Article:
So the next time you feel too afraid to send your work, because you’re worried about what the editor will think, you need to remember she’s not thinking about you. She’s thinking about herself like everybody else. And when it comes to rejection, you need to remember there are a lot of reasons for a rejection that have nothing to do with you at all.
Q5: What do you suggest if you’re always worried about making writing mistakes?
Linda: Try this. Purposely send out something with a typo in it. So many writers are afraid to get their work out there, because they’re worried they’ll make a mistake. But it just doesn’t matter that much.
You’ll start to realize how insignificant your small mistakes are. You can send an email out with a typo in it, and you’ll most likely hear nothing about it. Making small mistakes on purpose like this inoculates you against the fear of doing something wrong. It’s kind of freeing to realize a typo isn’t going to be a career killer.
Q6: Does the fake-it-till-you-make-it strategy work for freelance writers?
Linda: I know it sounds like a clichÃ©, but it works. You don’t act the way you feel, you feel the way you act. So if you act like a confident writer, then the feeling will follow.
- Imagine you’re not afraid of anything. What would you do differently in your writing career? You might send more queries, call more prospects, or negotiate better contracts. You’re going to feel fear, but if you do it anyway, your confidence will naturally rise.
- If you have trouble imagining what you do without fear, then ask yourself: What would a confident pro writer do? Shrink from writing a query or hit send and move on to another project? When you act like a pro writer, even though you’re afraid, your mind starts to realize things often end up in a positive way, and you’ll naturally lose your fear.
Q7: How do you get over the fear of in-person networking?
Linda: Freelance writers tend to be introverts. The idea of actually talking in person to someone who has the power to hire us is kind of scarey. So, a great way to get over your jitters before doing in-person networking is to practice with a friend. Ask a friend to spend some time with you in person and do some run-throughs.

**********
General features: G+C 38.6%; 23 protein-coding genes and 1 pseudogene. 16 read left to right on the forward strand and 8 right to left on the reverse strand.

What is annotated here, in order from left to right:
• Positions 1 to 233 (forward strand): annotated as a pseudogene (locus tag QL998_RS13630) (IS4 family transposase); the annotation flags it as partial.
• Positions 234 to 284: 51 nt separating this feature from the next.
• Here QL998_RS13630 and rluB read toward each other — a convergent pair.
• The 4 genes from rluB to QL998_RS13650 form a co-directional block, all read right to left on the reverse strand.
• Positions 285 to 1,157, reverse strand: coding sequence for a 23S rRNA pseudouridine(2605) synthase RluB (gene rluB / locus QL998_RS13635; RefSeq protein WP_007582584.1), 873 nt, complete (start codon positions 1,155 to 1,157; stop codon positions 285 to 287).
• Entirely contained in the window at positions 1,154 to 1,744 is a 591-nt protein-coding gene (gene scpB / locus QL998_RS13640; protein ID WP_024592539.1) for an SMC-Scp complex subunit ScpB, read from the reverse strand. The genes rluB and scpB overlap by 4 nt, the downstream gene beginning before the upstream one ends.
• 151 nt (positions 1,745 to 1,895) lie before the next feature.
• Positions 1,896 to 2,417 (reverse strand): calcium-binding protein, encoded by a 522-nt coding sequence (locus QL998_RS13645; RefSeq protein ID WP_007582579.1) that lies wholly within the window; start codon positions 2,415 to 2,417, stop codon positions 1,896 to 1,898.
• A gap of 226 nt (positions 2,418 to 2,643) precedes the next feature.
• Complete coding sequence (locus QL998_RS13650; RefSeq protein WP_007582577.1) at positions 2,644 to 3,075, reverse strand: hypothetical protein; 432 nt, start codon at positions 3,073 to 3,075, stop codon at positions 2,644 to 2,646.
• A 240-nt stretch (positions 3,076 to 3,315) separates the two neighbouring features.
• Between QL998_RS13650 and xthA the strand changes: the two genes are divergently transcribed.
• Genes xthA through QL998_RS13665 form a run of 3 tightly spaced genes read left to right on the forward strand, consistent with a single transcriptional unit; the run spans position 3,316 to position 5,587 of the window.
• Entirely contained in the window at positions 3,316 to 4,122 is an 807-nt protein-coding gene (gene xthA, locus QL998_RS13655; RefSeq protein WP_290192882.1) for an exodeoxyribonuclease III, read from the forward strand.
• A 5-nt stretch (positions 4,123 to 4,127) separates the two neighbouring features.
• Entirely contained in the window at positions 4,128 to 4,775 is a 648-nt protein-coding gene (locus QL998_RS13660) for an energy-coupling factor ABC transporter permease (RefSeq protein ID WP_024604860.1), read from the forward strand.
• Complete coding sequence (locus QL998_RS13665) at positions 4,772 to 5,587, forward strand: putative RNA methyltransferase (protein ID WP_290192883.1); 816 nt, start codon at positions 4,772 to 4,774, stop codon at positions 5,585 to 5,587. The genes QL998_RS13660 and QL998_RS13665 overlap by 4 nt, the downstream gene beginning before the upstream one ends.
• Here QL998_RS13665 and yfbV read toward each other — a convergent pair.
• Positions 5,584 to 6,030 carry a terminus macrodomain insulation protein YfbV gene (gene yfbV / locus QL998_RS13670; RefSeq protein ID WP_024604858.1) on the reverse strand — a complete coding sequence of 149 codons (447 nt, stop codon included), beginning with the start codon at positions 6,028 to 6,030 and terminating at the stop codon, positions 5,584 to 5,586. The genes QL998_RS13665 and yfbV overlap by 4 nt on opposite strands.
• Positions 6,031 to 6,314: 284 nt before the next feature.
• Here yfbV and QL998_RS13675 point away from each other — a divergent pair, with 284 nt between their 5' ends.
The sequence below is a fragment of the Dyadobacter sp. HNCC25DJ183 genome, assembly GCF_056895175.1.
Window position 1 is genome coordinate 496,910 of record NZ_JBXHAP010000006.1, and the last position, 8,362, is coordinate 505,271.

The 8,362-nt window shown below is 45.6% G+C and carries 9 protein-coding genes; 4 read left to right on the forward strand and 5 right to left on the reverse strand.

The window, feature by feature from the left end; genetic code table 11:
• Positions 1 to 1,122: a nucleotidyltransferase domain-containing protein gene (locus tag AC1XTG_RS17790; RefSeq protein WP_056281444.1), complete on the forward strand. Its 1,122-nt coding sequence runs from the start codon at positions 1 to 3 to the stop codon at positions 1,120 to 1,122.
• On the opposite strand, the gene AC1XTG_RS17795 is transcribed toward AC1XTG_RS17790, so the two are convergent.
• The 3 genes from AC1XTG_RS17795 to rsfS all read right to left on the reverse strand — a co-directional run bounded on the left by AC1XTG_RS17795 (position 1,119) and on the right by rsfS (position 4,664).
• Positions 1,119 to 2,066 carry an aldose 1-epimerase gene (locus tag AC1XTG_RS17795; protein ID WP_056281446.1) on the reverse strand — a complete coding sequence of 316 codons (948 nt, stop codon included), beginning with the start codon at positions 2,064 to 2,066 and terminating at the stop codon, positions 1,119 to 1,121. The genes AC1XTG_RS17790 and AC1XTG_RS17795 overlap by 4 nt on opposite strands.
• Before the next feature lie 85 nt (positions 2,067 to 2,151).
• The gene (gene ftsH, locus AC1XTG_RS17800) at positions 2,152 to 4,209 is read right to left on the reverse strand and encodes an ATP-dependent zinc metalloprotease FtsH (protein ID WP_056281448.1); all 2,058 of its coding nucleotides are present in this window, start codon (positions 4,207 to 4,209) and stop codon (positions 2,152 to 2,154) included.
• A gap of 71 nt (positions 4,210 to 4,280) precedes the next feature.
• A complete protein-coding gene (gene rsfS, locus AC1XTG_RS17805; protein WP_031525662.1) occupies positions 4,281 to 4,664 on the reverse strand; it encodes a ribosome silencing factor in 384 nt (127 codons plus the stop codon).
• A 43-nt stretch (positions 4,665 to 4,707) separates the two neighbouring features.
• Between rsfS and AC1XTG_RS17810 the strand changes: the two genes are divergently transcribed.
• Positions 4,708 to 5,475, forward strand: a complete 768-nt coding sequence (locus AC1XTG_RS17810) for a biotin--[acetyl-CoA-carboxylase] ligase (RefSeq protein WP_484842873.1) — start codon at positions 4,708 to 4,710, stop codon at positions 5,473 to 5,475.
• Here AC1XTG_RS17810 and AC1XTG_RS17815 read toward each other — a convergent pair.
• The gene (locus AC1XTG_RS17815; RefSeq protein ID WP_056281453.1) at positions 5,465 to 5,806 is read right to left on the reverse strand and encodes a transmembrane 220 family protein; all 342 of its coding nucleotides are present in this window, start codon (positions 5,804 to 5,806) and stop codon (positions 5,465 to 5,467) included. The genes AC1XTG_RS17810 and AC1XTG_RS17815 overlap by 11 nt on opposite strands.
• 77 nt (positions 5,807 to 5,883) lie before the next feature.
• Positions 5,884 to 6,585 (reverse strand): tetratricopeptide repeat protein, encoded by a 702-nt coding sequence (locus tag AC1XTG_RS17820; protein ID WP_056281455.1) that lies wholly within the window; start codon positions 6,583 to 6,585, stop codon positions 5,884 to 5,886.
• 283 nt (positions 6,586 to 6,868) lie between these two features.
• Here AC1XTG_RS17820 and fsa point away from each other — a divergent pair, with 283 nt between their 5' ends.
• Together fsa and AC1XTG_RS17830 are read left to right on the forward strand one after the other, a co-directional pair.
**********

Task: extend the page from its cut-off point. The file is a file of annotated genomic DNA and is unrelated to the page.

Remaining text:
- Practice your elevator speech.
- Get a few icebreakers ready.
- Prepare a handful of questions to get people to talk about themselves.
- Practice your handshake and body language.
Q8: What are you still scared of as a freelance writer?
Linda: I still get nervous before interviews, and I’ve done I don’t know how many interviews. I’ve written for 150 magazines, multiple times each, multiple interviews for each one. You’d think I would have gotten over it by now after all these years, but no.
Q9: What should you do if fear of failure and perfectionism is holding you back?
Linda: There’s no right way to do anything in writing or in anything else. It’s so subjective. If you are somewhere in the range of normal you are doing fine. If you’re not writing your pitches in crayon, and you’re not calling editors 20 times a day, you’re good. As long as what you’re doing is somewhere in that range of being not crazy, then your freelance career is going to be fine.
There’s not one one way to write a query letter or get work. A lot of writers think there is, and when they can’t figure it out, they don’t do anything at all. If the fear of not doing it right, or not knowing how to do it right is keeping you from putting your work out there, you need to stop that and just go for it.
Freelance confidence booster: Feel your fear and do it anyway
If you’ve been struggling with low-self confidence about your freelance writing career, get anxious about pitching editors, or worry you’re going to make mistakes, that’s perfectly normal. Even pro freelance writers with years of experience feel that way from time to time.
The secret to freelance writing success: Feel your fear. Punch it in the face, and do it anyway. You got this!
Need help improving confidence for freelance writing? Let’s discuss in the comments below.
Evan Jensen is the blog editor for Make a Living Writing. When he’s not on a writing deadline or catching up on emails, he’s training to run another 100-mile ultra-marathon.